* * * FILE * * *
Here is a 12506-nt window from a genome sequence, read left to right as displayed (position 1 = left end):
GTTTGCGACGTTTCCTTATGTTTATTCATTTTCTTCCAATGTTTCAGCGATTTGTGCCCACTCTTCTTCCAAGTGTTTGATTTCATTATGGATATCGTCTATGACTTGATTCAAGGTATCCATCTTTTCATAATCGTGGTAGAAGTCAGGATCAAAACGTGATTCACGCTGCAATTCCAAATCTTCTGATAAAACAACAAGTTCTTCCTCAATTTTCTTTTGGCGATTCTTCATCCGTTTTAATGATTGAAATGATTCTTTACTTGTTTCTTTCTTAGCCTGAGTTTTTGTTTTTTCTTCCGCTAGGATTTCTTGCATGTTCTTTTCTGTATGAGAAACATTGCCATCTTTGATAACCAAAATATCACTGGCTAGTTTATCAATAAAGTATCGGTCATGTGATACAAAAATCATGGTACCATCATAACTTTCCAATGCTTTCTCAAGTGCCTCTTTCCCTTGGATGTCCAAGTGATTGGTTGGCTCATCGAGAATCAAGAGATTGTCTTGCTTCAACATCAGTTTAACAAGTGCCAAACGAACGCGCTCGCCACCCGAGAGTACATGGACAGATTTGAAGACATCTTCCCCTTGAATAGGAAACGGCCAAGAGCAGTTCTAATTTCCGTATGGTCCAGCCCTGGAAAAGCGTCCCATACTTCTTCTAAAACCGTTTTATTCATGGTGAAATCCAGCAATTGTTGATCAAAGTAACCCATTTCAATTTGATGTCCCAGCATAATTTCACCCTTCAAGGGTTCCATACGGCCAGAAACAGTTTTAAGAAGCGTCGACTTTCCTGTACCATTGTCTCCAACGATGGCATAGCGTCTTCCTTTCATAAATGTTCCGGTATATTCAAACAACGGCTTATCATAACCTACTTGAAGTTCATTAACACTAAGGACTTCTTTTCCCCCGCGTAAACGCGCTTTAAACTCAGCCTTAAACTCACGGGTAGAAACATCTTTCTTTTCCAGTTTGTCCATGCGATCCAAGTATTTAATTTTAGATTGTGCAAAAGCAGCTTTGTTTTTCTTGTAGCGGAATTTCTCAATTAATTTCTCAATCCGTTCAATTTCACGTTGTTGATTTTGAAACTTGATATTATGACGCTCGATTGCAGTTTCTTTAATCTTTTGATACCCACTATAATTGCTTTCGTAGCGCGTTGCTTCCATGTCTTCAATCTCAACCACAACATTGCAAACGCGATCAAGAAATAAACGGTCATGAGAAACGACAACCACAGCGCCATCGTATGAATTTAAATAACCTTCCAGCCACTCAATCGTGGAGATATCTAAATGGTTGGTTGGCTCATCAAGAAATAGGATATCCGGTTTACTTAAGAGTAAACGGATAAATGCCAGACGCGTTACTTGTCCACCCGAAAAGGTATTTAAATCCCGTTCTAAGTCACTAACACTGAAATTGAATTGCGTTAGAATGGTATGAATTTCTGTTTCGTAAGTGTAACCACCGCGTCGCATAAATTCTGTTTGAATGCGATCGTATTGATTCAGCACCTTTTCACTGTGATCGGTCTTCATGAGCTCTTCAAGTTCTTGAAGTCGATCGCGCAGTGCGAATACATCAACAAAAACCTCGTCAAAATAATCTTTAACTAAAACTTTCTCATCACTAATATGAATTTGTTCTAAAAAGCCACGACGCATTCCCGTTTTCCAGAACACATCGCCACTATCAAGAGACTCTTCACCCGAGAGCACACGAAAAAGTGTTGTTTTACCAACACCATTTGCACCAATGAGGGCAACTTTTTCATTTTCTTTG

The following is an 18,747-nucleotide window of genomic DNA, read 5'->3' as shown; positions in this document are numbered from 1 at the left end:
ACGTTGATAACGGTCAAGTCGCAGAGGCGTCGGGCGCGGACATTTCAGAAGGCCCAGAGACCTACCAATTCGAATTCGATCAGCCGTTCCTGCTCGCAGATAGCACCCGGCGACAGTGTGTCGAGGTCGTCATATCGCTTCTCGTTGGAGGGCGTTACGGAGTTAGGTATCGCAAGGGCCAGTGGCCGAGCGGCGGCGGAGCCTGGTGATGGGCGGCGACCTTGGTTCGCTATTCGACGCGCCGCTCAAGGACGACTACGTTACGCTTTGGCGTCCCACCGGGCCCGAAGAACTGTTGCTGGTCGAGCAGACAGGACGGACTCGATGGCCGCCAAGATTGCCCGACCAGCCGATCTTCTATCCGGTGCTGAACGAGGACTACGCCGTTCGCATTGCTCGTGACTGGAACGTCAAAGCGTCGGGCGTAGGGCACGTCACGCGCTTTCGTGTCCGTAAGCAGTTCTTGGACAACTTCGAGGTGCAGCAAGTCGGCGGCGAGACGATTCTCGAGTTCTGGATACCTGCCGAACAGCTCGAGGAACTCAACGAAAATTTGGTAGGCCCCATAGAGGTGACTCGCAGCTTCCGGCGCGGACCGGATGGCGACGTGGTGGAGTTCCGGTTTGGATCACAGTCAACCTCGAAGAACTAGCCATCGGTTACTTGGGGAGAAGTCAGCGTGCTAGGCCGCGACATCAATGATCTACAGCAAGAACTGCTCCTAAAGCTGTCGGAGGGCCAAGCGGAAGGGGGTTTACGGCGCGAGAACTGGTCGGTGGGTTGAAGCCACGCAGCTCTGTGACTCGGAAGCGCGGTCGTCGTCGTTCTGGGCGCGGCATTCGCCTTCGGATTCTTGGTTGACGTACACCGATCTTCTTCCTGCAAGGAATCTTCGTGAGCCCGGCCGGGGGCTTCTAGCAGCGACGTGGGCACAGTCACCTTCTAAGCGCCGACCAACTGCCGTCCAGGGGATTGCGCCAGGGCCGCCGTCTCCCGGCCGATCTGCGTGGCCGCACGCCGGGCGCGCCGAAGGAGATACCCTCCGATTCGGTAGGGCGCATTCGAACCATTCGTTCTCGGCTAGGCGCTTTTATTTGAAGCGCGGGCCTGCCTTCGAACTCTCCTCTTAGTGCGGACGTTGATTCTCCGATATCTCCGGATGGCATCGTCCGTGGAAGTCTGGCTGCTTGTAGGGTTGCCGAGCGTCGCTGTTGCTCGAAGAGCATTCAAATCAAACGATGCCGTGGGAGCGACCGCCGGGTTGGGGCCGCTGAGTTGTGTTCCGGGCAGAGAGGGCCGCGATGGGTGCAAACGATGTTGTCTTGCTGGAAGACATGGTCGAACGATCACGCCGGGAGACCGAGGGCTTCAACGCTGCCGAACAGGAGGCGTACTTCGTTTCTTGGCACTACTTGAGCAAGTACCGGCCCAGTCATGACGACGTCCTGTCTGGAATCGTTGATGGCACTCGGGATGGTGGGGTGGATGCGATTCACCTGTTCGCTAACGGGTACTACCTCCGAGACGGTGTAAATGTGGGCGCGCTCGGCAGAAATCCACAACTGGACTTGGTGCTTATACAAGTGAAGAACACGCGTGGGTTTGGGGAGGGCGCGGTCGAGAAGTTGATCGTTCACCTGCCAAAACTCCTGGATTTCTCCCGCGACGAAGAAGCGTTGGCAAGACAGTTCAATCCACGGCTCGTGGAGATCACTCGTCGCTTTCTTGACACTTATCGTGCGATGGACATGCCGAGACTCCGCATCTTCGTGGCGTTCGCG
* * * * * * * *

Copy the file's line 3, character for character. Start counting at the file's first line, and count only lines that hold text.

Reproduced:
The following is an 18,747-nucleotide window of genomic DNA, read 5'->3' as shown; positions in this document are numbered from 1 at the left end: